Michael Charles Kelley
Professor M. C. Kelley attended Kent State University from 1961 to 1964, where he majored in mathematics and won the Bordon and Manchester awards as outstanding Freshman and Senior man, respectively. He attended Kent State on an athletic scholarship, played varsity basketball, and spent two summers at the Woods Hole Oceanographic Institute. Professor Kelley did graduate work in the Physics Department of the University of California at Berkeley under Forrest Mozer, obtaining his Ph.D. degree in 1970. In subsequent years, he was a post-doctoral researcher at Berkeley and, for eight months, held a joint appointment as a Von Humboldt Fellow with Gerhard Haerendel at the Max-Planck-Institute in Garching, West Germany. In January 1975 he came to Cornell as an assistant professor, advancing to associate professor in 1978 and to professor in 1982. From 1/99-1/02, he was Associate Dean for Professional Development in the College of Engineering. In 1979, he both won the James B. Macelwane award from the American Geophysical Union and became an AGU Fellow. In 1980 IEEE honored Kelley as Outstanding Teacher of the Year in Electrical Engineering and in 1981, Tau Beta Pi and the Cornell Society of Engineers presented him with the Excellence in Teaching Award in Engineering. From Cornell University's College of Engineering, Kelley has won the 1987 Spira Award for Excellence in Teaching, the 1994 Dean's Prize for Excellence and Innovation in Teaching and Advising, and the 1997 Robert '55 and Vanne '57 Cowie Award for Excellence in Teaching. In 1998 Professor Kelley became a Weiss Presidential Fellow, the most prestigious award for teaching at Cornell University and, in 2001, was elected the James A. Friend Family Distinguished Professor of Engineering. In 2003 Kelley was also named the Outstanding Alumnus of the Year at Kent State Honors College.
Mike and his wife Pat have two sons--Scott and Brian, born in 1969 and 1970, respectively--and in 1986 adopted a daughter, Erica Lee.
Roughly one-half of my research effort involves using Large RADAR observatories-there are now EIGHT operating at various sites around the world-to measure wind and wave patterns from thirty to several hundred kilometers above the surface of the earth. The rest of my research involves the use of satellites and rockets to carry Cornell instrumentation directly into the space environment. The measurements are interpreted in terms of the physics of the atmosphere and ionosphere and both global and localized features of the earth's electric field, including thunder storms and the aurora. One of my goals was to merge my knowledge of rockets with the expertise of the Cornell radar community and mount an intensive study of the equatorial upper atmosphere. This goal was realized in March, 1983 when I led a National Aeronautics and Space Administration rocket campaign called 'Condor' that launched twenty-nine sounding rockets off the coast of Peru. Similar projects were carried out in Greenland in 1985 and 1987, in the South Pacific in 1990, and in Puerto Rico in 1992. Another project of this type took place in February 1998."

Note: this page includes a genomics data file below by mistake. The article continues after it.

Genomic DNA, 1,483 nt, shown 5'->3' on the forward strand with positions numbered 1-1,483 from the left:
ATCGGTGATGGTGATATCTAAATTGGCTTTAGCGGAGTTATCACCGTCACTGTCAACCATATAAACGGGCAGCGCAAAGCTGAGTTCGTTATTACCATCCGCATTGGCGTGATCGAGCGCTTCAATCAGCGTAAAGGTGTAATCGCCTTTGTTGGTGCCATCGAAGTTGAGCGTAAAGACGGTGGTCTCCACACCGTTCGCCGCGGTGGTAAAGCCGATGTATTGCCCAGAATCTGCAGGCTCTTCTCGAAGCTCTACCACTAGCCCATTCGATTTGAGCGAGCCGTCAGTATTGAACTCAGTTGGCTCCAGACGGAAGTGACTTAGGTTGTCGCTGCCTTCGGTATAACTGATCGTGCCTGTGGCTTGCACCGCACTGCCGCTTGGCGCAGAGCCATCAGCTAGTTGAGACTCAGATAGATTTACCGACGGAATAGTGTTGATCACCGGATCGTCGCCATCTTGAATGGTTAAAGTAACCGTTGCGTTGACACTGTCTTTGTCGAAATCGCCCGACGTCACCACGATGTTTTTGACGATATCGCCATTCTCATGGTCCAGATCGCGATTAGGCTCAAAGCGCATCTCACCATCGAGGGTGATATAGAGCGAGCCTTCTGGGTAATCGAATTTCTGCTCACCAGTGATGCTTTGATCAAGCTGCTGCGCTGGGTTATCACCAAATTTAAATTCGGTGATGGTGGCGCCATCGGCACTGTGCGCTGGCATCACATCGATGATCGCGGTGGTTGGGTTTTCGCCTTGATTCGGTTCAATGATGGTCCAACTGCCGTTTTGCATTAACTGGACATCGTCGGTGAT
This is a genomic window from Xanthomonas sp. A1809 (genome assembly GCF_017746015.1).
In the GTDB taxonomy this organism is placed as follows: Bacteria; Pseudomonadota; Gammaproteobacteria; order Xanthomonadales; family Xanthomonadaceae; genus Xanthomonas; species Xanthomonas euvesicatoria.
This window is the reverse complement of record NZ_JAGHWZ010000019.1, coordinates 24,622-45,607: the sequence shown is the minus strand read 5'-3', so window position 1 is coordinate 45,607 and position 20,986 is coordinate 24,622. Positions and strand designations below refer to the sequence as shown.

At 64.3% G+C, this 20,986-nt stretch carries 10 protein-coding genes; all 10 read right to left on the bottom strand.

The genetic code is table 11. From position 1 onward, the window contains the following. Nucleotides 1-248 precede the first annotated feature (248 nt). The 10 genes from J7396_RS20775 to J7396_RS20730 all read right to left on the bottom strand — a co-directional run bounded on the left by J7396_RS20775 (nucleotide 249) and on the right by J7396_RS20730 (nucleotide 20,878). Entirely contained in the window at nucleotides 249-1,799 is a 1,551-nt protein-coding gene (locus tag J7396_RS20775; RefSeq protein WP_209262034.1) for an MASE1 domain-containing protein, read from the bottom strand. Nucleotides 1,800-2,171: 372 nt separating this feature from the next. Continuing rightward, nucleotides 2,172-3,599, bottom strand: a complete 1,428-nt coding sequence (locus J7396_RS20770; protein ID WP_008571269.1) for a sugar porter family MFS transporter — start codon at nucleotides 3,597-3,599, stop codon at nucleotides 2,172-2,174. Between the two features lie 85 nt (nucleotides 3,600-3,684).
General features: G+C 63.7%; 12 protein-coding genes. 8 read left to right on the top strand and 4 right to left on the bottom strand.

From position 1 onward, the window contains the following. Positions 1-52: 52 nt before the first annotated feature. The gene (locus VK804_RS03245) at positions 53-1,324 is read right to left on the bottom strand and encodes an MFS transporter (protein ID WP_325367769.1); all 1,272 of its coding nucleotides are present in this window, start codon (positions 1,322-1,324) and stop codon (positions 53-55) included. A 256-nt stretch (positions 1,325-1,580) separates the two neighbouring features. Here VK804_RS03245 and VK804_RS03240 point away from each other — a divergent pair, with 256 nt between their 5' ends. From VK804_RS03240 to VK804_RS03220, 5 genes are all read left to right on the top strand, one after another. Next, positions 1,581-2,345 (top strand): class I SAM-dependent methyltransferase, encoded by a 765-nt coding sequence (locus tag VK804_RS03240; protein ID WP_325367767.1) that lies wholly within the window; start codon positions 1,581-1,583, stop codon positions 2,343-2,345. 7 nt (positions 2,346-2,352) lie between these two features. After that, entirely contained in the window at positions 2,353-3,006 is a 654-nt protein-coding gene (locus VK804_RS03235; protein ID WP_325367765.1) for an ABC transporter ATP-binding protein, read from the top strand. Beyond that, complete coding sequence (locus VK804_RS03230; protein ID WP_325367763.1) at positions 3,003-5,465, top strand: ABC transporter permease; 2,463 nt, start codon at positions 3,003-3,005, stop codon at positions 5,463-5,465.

Professor Michael C. Kelley has been deeply involved in ac/dc electric field experiments in space since 1966. He has played an important role in supplying electronics and/or analyzing results for 70 rocket flights, 4 satellite missions, and numerous balloon flights. Since coming to Cornell in 1975, he has also performed experiments for neutral wind measurements using chemical tracers, for active experiments in space plasmas, and for radar and lidar scatter measurements of turbulence and dc electric fields.
He has published more than 325
Electomagnetics; Elementary Circuits and Calculus
- 2013. "Double laminar and turbulent meteor trails observed in space and simulated in the laboratory." Journal of Geophysical Research 118 (6): 3622-3625. .
- 2013. "The main types of electron energy distribution determined by model fitting to optical emissions during HF wave ionospheric modification experiments." Journal of Geophysical Research-Space Physics 118 (6): 3877-3890. .
- 2013. "Three-dimensional modeling of the electromagnetic characteristics of equatorial plasma depletions." Journal of Geophysical Research 118: 3505-3514. .
- 2013. "Large-scale structures in the equatorial ionosphere and their connection to the generalized Rayleigh-Taylor instability." Journal of Geophysical Research-Space Physics 118: 1-5. .
- 2013. "On the possible detection of lightning storms by elephants." Animals 3 (2): 349-355. .
Selected Awards and Honors
- Presented the Nicolet Lecture at the 2011 Fall AGU Meeting in San Francisco, CA (Association of Global Universities) 2011
- Editor's Citation for Excellence in Refereeing (Journal of Geophysical Research - Space Physics) 2010
- Editor's Citation for Excellence in Refereering (Geophysical Research Letters) 2008
- Editor's Citation for Excellence in Refereering (Geophysical Research Letters) 2007
- Outstanding Alumnus of the Year (Kent State Honors College) 2003
- BS (Mathematics), Kent State University, 1964
- Ph D (Physics), University of California- Berkeley, 1970